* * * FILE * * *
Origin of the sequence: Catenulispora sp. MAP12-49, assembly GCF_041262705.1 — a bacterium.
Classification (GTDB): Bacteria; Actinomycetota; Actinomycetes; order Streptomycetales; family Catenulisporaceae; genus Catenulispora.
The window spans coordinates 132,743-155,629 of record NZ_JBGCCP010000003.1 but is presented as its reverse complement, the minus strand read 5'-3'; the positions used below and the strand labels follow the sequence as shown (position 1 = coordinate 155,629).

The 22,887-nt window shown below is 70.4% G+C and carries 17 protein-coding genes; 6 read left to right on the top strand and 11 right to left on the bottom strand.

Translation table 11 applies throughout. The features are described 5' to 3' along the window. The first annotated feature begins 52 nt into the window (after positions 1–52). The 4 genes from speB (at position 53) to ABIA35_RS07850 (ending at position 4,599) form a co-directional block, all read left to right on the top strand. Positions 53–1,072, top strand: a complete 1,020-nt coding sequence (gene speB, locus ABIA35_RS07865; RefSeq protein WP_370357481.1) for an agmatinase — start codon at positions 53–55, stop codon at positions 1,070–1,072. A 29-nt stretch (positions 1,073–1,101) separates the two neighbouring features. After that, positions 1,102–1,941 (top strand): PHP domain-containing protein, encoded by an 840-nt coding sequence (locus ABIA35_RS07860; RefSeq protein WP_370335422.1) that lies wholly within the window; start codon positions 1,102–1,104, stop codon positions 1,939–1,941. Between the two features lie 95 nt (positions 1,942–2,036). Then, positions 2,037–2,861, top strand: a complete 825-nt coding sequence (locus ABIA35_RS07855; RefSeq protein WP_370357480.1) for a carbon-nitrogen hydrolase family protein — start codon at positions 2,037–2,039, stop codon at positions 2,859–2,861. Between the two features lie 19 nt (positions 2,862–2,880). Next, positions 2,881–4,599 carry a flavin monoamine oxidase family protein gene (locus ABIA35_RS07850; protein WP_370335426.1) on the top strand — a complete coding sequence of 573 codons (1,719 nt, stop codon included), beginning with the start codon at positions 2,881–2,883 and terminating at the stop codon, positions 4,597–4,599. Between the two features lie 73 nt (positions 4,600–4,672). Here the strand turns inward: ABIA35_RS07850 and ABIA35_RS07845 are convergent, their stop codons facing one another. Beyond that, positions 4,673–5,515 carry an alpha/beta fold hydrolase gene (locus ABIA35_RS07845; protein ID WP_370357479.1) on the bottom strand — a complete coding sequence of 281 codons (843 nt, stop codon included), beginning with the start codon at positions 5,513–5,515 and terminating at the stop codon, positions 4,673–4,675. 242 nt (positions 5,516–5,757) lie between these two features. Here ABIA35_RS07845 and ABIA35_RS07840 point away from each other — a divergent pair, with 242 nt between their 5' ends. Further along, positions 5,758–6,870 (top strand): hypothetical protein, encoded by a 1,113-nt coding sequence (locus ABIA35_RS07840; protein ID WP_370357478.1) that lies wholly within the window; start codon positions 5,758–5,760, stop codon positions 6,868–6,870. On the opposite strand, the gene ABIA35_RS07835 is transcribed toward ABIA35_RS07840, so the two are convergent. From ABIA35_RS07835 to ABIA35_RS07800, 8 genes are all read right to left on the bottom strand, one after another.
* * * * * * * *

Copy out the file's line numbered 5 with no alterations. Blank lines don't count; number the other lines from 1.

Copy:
Translation table 11 applies throughout. The features are described 5' to 3' along the window. The first annotated feature begins 52 nt into the window (after positions 1–52). The 4 genes from speB (at position 53) to ABIA35_RS07850 (ending at position 4,599) form a co-directional block, all read left to right on the top strand. Positions 53–1,072, top strand: a complete 1,020-nt coding sequence (gene speB, locus ABIA35_RS07865; RefSeq protein WP_370357481.1) for an agmatinase — start codon at positions 53–55, stop codon at positions 1,070–1,072. A 29-nt stretch (positions 1,073–1,101) separates the two neighbouring features. After that, positions 1,102–1,941 (top strand): PHP domain-containing protein, encoded by an 840-nt coding sequence (locus ABIA35_RS07860; RefSeq protein WP_370335422.1) that lies wholly within the window; start codon positions 1,102–1,104, stop codon positions 1,939–1,941. Between the two features lie 95 nt (positions 1,942–2,036). Then, positions 2,037–2,861, top strand: a complete 825-nt coding sequence (locus ABIA35_RS07855; RefSeq protein WP_370357480.1) for a carbon-nitrogen hydrolase family protein — start codon at positions 2,037–2,039, stop codon at positions 2,859–2,861. Between the two features lie 19 nt (positions 2,862–2,880). Next, positions 2,881–4,599 carry a flavin monoamine oxidase family protein gene (locus ABIA35_RS07850; protein WP_370335426.1) on the top strand — a complete coding sequence of 573 codons (1,719 nt, stop codon included), beginning with the start codon at positions 2,881–2,883 and terminating at the stop codon, positions 4,597–4,599. Between the two features lie 73 nt (positions 4,600–4,672). Here the strand turns inward: ABIA35_RS07850 and ABIA35_RS07845 are convergent, their stop codons facing one another. Beyond that, positions 4,673–5,515 carry an alpha/beta fold hydrolase gene (locus ABIA35_RS07845; protein ID WP_370357479.1) on the bottom strand — a complete coding sequence of 281 codons (843 nt, stop codon included), beginning with the start codon at positions 5,513–5,515 and terminating at the stop codon, positions 4,673–4,675. 242 nt (positions 5,516–5,757) lie between these two features. Here ABIA35_RS07845 and ABIA35_RS07840 point away from each other — a divergent pair, with 242 nt between their 5' ends. Further along, positions 5,758–6,870 (top strand): hypothetical protein, encoded by a 1,113-nt coding sequence (locus ABIA35_RS07840; protein ID WP_370357478.1) that lies wholly within the window; start codon positions 5,758–5,760, stop codon positions 6,868–6,870. On the opposite strand, the gene ABIA35_RS07835 is transcribed toward ABIA35_RS07840, so the two are convergent. From ABIA35_RS07835 to ABIA35_RS07800, 8 genes are all read right to left on the bottom strand, one after another.